Woke up way too early, had a nice light breakfast in the exec lounge and headed down to the Gautrain to head back to OR Tambo Airport. The airport line of the Gautrain doesn’t go to Rosebank, so had to take the train one stop to Sandton, go down the escalators, and change to an airport train. Nice and easy, and only a two minute wait for the train, so it was very smooth. I’d budgeted an hour to get from the hotel to the airport, but ended up taking barely 30 minutes.
Check-in for Airline is way over in Terminal B, practically halfway to Mozambique. The irony is, once checked in, you have to walk all the way back over to Terminal A for departures. Logical? No. But somehow, I wasn’t the least bit surprised. I guess I was already getting in the Africa mindset a bit and accepting that sometimes (often) things just don’t make any sense.
Security had only one line open, so was about a 15 minute wait to get through. Off to the SAA Business Lounge, for a light pre-departure chocolate muffin and espresso:
Walking to the gate past some of the shops…oh, good, I’d forgotten my zebra pelt at home so it’s a good thing the airport had them for sale!
View out onto the tarmac:
Down the escalator to the bus gates. My gate was swarming with Mormon missionaries. One started chatting me up and asked “what does YOUR church believe in?” Um, no thanks, not interested in a chat. I was tempted to explain the Church of the Flying Spaghetti Monster to her, but didn’t feel like it was worth the effort 😉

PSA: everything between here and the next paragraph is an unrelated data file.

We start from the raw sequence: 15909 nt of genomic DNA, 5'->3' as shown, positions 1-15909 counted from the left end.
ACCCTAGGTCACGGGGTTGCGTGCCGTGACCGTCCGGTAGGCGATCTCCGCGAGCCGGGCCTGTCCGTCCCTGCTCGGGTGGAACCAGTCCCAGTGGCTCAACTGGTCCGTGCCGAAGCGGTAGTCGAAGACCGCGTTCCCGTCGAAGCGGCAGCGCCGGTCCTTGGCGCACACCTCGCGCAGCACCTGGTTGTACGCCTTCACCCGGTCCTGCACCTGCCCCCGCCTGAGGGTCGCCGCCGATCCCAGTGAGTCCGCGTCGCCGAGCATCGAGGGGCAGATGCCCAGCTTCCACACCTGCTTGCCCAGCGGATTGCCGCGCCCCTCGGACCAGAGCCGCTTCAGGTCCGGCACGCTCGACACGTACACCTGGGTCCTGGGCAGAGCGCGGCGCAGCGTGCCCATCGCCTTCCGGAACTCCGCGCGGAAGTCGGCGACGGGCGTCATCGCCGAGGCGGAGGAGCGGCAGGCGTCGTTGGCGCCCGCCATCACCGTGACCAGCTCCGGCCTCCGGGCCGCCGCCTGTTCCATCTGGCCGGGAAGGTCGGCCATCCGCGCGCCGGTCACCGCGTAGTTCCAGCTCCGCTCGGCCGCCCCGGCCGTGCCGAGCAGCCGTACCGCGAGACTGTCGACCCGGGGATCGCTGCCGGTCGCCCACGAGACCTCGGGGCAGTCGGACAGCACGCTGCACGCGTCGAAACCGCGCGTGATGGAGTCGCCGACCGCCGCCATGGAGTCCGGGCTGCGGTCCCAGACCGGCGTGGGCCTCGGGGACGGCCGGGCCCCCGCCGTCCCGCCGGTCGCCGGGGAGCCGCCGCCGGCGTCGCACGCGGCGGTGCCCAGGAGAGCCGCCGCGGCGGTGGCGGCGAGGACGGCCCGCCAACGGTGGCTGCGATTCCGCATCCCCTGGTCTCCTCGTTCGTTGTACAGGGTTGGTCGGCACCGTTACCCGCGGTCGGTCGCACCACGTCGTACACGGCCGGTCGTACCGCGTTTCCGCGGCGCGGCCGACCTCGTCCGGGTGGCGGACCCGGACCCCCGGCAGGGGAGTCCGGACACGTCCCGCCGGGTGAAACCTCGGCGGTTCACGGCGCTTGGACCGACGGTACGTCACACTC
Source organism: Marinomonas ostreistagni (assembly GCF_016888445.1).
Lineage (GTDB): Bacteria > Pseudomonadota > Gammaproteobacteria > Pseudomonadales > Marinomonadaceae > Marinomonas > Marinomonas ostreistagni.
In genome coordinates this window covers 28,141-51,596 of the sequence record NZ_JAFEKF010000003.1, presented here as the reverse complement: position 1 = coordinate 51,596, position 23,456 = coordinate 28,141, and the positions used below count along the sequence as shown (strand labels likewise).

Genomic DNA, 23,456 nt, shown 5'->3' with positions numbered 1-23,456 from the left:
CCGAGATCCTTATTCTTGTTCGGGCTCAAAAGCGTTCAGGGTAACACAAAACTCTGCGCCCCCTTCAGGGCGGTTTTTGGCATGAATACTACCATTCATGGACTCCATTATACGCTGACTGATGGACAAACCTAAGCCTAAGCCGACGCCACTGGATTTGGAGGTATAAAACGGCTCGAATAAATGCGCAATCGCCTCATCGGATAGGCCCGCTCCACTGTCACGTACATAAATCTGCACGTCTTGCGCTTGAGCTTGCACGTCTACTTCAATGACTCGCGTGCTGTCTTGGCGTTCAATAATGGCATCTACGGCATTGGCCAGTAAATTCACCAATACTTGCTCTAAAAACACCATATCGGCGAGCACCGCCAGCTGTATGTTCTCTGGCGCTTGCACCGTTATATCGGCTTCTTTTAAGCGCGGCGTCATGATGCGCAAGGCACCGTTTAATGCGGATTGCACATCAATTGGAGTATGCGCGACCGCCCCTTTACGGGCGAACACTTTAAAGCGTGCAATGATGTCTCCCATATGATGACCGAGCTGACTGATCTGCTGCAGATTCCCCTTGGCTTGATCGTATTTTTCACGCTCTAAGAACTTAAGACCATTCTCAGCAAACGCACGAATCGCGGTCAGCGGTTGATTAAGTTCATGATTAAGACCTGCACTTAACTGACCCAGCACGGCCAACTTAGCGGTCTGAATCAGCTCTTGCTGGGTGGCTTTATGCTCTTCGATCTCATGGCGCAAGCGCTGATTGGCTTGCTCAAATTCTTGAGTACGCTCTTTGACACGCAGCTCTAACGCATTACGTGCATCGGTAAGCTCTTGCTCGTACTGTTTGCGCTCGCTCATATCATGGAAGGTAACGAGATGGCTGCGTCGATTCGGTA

Boarded our bus, and when there were 29 people on board (which exactly matched the seatmap on Expertflyer – it appears for SAA/affiliates at least Expertflyer is completely accurate up until departure) we were off to the plane.
Airlink flight 8252
Johannesburg, South Africa (JNB) to Antananarivo, Madagascar (TNR)
Depart 10:00, Arrive 14:10, Flight Time 3:10
Avro ARJ-85 Regional Jet, Registration ZS-ASY, Manufactured 1997, Seat 3F
Business and economy seats on the ARJ-85 were exactly the same, just with a small moveable divider between them. The plane was a 2-3 config with four rows/20 seats in business. Only five were occupied today. I was beginning to wonder if anyone flies on SAA regional flights, as there were only 24 people for about 50 economy seats too. View after takeoff:
There’s not too many ways you can do towel service – hot or cold, with or without tongs, maybe some lemon squeezed on them, but this was definitely a new way of handing people cold towels:
Post-takeoff beverages – water and red wine:
Meal choices were beef strips and chili sauce, or chicken strips and sweet chili sauce. Both were cold. I went with the chicken and it was actually pretty tasty. The pasta salad was good too, and I actually ate all of it. I’m pretty sure that’s a first for something containing mayonnaise on a plane, which usually scares me. Oh, and the berry mousse dessert was fantastic as well. Overall, a rather impressive meal for a short regional flight.
Landing cards were passed out, which were actually small booklets containing a bit of information on the country as well:
View out my window on approach: